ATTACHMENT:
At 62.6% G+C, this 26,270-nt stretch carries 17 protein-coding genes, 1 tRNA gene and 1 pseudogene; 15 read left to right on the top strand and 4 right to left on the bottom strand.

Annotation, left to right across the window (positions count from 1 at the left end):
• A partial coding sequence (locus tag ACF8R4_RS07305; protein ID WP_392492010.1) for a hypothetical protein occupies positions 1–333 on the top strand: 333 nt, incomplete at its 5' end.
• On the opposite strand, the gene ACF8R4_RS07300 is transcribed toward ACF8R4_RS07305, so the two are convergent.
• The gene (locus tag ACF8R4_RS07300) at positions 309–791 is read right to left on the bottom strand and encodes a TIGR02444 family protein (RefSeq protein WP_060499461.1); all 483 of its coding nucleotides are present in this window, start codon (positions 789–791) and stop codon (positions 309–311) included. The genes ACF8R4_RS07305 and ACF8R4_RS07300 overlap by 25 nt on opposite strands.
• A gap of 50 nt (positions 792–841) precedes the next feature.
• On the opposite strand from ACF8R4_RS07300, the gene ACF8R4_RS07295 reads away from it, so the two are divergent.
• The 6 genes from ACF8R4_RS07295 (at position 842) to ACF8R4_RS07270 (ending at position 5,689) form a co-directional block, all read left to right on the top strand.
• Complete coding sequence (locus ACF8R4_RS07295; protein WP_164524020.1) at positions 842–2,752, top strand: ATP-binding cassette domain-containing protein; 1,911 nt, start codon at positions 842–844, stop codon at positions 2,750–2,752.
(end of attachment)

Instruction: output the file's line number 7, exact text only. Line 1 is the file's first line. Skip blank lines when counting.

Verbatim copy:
• On the opposite strand from ACF8R4_RS07300, the gene ACF8R4_RS07295 reads away from it, so the two are divergent.